Prerequisite: Counting Sort

QuickSort, MergeSort, HeapSort are comparison based sorting algorithms.
CountSort is not comparison based algorithm. It has the complexity of O(n+k), where k is the maximum element of the input array.
So, if k is O(n) ,CountSort becomes linear sorting, which is better than comparison based sorting algorithms that have O(nlogn) time complexity.
The idea is to extend the CountSort algorithm to get a better time complexity when k goes O(n2).
Here comes the idea of Radix Sort.

Algorithm:

For each digit i where i varies from the least significant digit to the most significant digit of a number
Sort input array using countsort algorithm according to ith digit.
We used count sort because it is a stable sort.

Example: Assume the input array is:

10, 21, 17, 34, 44, 11, 654, 123

Based on the algorithm, we will sort the input array according to the one’s digit (least significant digit).

0: 10

1: 21 11

2:

3: 123

4: 34 44 654

5:

6:

7: 17

8:

9:

So, the array becomes 10, 21, 11, 123, 24, 44, 654, 17
Now, we’ll sort according to the ten’s digit:

0:

1: 10 11 17

2: 21 123

3: 34

4: 44

5: 654

6:

7:

8:

9:

Now, the array becomes : 10, 11, 17, 21, 123, 34, 44, 654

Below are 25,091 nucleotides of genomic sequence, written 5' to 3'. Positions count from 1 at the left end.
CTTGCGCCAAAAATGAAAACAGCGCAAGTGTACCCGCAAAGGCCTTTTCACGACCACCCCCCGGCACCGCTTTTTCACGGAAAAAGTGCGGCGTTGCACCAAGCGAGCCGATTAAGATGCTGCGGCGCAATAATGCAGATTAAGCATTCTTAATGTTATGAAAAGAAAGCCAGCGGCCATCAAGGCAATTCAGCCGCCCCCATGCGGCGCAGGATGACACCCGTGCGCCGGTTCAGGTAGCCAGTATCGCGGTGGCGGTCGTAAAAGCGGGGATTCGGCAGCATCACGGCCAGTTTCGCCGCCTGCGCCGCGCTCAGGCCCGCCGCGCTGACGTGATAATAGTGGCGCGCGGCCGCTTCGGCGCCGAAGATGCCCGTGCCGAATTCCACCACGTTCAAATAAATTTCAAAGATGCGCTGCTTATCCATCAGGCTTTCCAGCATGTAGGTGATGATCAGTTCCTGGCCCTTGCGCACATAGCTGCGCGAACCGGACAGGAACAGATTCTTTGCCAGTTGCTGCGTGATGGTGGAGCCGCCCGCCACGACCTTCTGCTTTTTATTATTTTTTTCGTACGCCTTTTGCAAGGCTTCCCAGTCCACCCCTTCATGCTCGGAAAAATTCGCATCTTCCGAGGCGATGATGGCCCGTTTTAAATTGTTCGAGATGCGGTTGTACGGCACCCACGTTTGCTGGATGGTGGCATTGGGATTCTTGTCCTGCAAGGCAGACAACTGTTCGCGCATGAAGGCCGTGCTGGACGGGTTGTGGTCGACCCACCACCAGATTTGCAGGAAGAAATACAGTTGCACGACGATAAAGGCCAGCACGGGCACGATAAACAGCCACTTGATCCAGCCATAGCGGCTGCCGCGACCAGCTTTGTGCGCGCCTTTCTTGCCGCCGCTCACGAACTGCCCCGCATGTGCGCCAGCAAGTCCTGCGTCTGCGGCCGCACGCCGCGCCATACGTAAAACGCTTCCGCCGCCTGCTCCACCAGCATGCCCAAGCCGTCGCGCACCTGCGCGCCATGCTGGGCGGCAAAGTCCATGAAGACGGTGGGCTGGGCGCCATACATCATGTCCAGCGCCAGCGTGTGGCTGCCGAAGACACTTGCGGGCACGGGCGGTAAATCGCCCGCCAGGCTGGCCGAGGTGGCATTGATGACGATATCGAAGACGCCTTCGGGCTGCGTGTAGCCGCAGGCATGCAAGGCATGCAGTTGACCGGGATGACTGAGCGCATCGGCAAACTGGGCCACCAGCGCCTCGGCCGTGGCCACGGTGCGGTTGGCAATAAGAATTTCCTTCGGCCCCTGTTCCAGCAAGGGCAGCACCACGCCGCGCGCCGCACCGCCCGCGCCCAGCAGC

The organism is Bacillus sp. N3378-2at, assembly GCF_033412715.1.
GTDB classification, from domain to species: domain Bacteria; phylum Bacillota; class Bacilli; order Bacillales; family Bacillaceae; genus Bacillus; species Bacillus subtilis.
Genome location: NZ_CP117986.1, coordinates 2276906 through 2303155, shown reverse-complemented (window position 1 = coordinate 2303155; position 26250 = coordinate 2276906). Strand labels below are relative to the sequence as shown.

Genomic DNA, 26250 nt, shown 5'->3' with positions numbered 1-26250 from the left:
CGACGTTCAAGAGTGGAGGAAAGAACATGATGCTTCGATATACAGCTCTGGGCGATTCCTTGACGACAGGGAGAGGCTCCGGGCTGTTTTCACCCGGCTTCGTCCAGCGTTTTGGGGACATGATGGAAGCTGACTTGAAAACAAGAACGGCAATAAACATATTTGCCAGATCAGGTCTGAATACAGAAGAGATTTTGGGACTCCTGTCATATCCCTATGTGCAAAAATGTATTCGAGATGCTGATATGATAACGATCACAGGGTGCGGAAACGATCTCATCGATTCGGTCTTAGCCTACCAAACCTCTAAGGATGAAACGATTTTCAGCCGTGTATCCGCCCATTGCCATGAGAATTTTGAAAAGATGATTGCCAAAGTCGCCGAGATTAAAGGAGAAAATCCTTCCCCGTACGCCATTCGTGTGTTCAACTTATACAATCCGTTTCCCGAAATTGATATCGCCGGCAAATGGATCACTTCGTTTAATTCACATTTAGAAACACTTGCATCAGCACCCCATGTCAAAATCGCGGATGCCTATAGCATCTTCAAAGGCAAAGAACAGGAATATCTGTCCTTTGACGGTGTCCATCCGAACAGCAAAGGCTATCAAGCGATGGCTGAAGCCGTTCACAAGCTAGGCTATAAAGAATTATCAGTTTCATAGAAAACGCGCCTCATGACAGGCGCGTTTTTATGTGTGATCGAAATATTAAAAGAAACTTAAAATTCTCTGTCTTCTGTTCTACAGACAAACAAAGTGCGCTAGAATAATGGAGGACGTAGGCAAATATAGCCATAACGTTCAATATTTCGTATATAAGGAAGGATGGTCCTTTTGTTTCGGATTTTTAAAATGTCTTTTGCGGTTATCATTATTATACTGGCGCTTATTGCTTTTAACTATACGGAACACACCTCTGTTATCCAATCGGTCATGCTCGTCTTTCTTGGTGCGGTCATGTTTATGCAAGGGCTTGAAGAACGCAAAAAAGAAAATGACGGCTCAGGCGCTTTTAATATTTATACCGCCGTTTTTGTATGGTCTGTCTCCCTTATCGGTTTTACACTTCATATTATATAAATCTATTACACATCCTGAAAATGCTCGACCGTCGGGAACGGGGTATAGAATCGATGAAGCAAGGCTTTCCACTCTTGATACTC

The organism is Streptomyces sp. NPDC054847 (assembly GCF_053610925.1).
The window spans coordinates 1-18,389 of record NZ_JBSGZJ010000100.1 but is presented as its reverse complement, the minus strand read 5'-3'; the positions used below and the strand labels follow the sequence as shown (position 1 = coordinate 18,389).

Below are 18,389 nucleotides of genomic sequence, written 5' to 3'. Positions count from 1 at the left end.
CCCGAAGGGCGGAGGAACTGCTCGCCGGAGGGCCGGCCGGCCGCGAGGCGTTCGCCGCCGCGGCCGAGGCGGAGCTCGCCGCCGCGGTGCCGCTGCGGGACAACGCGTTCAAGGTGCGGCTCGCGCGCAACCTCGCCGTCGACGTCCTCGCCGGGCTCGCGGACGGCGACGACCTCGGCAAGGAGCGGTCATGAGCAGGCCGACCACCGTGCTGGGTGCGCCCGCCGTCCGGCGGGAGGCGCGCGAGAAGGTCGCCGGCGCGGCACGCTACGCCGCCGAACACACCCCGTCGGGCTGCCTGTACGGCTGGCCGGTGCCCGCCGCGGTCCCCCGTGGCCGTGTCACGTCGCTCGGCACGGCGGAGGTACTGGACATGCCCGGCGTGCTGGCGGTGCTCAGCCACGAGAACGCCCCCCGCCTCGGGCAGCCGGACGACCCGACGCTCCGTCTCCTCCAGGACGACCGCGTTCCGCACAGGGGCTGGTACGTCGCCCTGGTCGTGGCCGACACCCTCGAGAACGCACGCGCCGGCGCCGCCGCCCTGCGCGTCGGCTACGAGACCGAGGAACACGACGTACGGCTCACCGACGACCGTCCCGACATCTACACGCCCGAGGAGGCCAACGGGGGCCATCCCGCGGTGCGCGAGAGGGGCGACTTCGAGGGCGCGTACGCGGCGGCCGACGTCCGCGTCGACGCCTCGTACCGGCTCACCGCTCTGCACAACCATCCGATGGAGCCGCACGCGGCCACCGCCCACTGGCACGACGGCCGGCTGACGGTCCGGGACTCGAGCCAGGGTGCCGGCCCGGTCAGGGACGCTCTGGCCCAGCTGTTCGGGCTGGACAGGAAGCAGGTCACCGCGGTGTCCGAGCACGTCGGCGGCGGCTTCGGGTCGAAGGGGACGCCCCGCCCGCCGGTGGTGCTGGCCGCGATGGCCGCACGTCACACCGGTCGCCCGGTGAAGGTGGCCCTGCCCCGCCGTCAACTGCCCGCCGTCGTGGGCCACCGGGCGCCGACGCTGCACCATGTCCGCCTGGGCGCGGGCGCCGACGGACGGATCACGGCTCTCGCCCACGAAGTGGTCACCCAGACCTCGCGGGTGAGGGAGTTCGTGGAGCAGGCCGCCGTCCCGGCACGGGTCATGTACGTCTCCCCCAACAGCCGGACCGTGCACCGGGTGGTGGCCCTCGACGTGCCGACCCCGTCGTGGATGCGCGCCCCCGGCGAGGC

Finally , we sort according to the hundred’s digit (most significant digit):

0: 010 011 017 021 034 044

1: 123

2:

3:

4:

5:

6: 654

7:

8:

9:

The array becomes : 10, 11, 17, 21, 34, 44, 123, 654 which is sorted. This is how our algorithm works.

An implementation in C:

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}```void countsort(int arr[],int n,int place){
int i,freq[range]={0}; // range for integers is 10 as digits range from 0-9
int output[n];

for(i=0;i<n;i++)
freq[(arr[i]/place)%range]++;

for(i=1;i<range;i++)
freq[i]+=freq[i-1];

for(i=n-1;i>=0;i--){
output[freq[(arr[i]/place)%range]-1]=arr[i];
freq[(arr[i]/place)%range]--;
}

for(i=0;i<n;i++)
arr[i]=output[i];
}

void radixsort(ll arr[],int n,int maxx){ // maxx is the maximum element in the array
int mul=1;
while(maxx){
countsort(arr,n,mul);
mul*=10;
maxx/=10;
}
}``````

An implementation in Python:

``````def counting_sort(arr, max_value, get_index):
counts =  * max_value

# Counting - O(n)
for a in arr:s
counts[get_index(a)] += 1

# Accumulating - O(k)
for i, c in enumerate(counts):
if i == 0:
continue
else:
counts[i] += counts[i-1]

# Calculating start index - O(k)
for i, c in enumerate(counts[:-1]):
if i == 0:
counts[i] = 0
counts[i+1] = c

ret = [None] * len(arr)
# Sorting - O(n)
for a in arr:
index = counts[get_index(a)]
ret[index] = a
counts[get_index(a)] += 1

return ret``````